Terra

    This book addresses a tremendous lack in literature and teaching within the church regarding marriage. Dr. Eggerichs is absolutely correct to emphasize the respect that wives are called to give their husbands. The main concept is Scripturally sound: husbands are called to love their wives unconditionally and sacrificially; as Christ loves the church; wives are called to unconditionally respect their husbands with words and actions. Unfortunately, the manner in which Dr. Eggerichs expounds upon th This book addresses a tremendous lack in literature and teaching within the church regarding marriage. Dr. Eggerichs is absolutely correct to emphasize the respect that wives are called to give their husbands. The main concept is Scripturally sound: husbands are called to love their wives unconditionally and sacrificially; as Christ loves the church; wives are called to unconditionally respect their husbands with words and actions. Unfortunately, the manner in which Dr. Eggerichs expounds upon this truth is deeply disappointing. I don't know if he feels he is compensating for an overemphasis on husbands being loving or for the true lack of good teaching and practice on what it means to be a man of God (much less a husband of God) in postmodern culture. Whatever the case, he discredits his good cause by obnoxious and demeaning words and examples. He brings in enough letters that speak more winsomely and eloquently that some of his rants can be withstood. However, his crassness is distracting and in, in many cases, misleading and misguided. This is a great message in a very poor package. I hope a revised edition is forthcoming.

  21. 4 out of 5

    Rambling Reviews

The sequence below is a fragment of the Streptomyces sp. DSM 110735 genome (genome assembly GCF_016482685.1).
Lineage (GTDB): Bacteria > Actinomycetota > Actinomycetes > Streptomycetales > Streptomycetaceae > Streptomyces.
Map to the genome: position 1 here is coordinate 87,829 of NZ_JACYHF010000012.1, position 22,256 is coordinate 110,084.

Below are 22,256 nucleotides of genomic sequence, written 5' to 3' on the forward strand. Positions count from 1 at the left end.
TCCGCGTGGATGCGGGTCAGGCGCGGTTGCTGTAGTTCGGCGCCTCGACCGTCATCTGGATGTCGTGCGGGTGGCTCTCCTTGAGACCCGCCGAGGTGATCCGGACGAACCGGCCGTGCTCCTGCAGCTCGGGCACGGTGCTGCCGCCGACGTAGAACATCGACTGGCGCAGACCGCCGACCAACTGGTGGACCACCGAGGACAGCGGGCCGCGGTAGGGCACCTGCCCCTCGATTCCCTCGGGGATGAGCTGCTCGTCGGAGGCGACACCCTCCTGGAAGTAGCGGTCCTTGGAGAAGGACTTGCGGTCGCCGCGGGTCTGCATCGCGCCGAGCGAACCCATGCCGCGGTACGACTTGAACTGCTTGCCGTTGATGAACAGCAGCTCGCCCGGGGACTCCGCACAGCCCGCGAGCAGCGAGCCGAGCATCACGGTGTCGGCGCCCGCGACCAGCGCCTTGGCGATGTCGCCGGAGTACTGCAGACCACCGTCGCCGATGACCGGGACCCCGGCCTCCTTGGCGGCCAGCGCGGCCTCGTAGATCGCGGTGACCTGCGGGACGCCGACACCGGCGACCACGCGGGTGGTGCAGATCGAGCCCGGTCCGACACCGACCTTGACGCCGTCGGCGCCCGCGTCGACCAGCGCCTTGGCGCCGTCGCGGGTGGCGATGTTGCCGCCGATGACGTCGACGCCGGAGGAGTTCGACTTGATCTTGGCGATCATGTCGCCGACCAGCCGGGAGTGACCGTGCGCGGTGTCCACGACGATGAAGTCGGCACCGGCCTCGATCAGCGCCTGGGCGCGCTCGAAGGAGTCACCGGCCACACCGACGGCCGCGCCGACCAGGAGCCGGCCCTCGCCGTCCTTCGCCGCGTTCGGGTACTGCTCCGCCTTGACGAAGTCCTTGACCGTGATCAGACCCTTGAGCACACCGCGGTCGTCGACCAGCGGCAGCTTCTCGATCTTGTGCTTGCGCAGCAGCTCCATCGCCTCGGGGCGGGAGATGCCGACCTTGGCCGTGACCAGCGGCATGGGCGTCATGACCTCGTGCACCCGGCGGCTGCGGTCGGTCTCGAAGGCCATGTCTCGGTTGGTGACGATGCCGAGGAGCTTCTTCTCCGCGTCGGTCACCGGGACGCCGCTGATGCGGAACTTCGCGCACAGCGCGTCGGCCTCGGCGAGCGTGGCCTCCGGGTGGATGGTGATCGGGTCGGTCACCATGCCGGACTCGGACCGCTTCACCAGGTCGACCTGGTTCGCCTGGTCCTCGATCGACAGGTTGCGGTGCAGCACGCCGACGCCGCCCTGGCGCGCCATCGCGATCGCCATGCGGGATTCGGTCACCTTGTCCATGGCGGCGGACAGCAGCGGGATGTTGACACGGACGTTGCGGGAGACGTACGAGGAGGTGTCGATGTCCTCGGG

There are several reasons I would never recommend this book. This is my second reading, and I DNF this time around. I have to out myself as a thinking Christian before I can explain. I don't mind the simple delivery of a sermon, for example, as long as I can sense/hear the theological depth behind it. While I do have a faith-based belief system, I've had more (formal, non-religious) education than I know what to do with, and I can't just turn off my critical thought for the sake of a warm fuzzy m There are several reasons I would never recommend this book. This is my second reading, and I DNF this time around. I have to out myself as a thinking Christian before I can explain. I don't mind the simple delivery of a sermon, for example, as long as I can sense/hear the theological depth behind it. While I do have a faith-based belief system, I've had more (formal, non-religious) education than I know what to do with, and I can't just turn off my critical thought for the sake of a warm fuzzy message. Or in this case, a not-particularly-warm-fuzzy-message. Firstly, it's poorly written. It's extremely repetitive to the point of redundancy. Eggerichs has a halting way of speaking that is both irritating and condescending. Secondly, while the initial basis of his message can't be turned away out of hand, as it does come from scripture, it is ONE VERSE. In the entire Bible. You know what a pet peeve of mine is? Taking a single verse in isolation and extrapolating an entire worldview/idea of a worldview from that one verse. Nope. NOPE. That sort of approach is not academic (it's hilarious that this guy considers himself academic). It's not biblical. It's not scientific. It's poor logic. The entire book is just far too simplistic, and his supporting evidence is entirely anecdotal. I understand the value of both quantitative and qualitative research but I don't really see a handful of stories as qualifying for either format! Thirdly, IT'S ALL THE WIFE'S FAULT. Nope. As a woman, let me tell you it ain't my resistance to the Holy Spirit that has my back up about so much of this message. It's my KNOWLEDGE OF SCRIPTURE and my understanding of my value in Christ. As a woman, I have a fire in my belly and a brain in my head and I give both love and respect to my husband, which he reciprocates. Both of these expressions of human interaction can be far more complex than the illustrations in this book demonstrated (they ranged from irritating, to downright concerning.) I believe that there are several different forms of respect; some earned, some inherent. There's basic human dignity that is 'being treated with respect.' Then there is the respect that is me looking up to you, because your actions/character have earned it. I have both of these forms of respect for my husband as a person, but Eggerichs doesn't seem to be able to separate response to ACTIONS and response to PERSONHOOD. When I speak to my husband, particularly about contentious issues, I do my best to make sure that I am treating him with the 'basic human dignity' form of respect. That I am not mocking him. And you know what? He does the same for me. I am not going to sit there and act like whatever he's done that I need to address is deserving of respect. AS A PERSON, he still deserves it. BUT HIS ACTIONS might not. And vice versa. We're certainly not going to sit quietly and pretend everything is okay, especially if it's not - we believe communication is the key to any good relationship, not silence! The first time I read this, I left notes in the margins. I had clearly tried to read it from a balanced perspective. My notes do occasionally show that the content caused me to have some insight, however they largely express intelligent disagreement or point out flaws in his logic. I mean, there's a lot that could be helpful, if it weren't so simplistic and condescending. I don't disagree with the idea that men and women are designed differently. They are! What I disagree with is Eggerichs' EXTRAPOLATION. His constant blaming of women, and his painting of them as one-dimensional, problematic, emotional, asexual caricatures. Perhaps I can best explain that point like this: it's like the difference between acknowledging biological difference, and extending that difference into forced gender roles. For example, I believe women are physically weaker generally, but I certainly don't think that means they should only/always stay at home, that they should only ever be nurses not doctors, that they can't manage companies, and that they're less intelligent/capable etc. One star - and that one star is solely for the original insight, which was extremely poorly explored.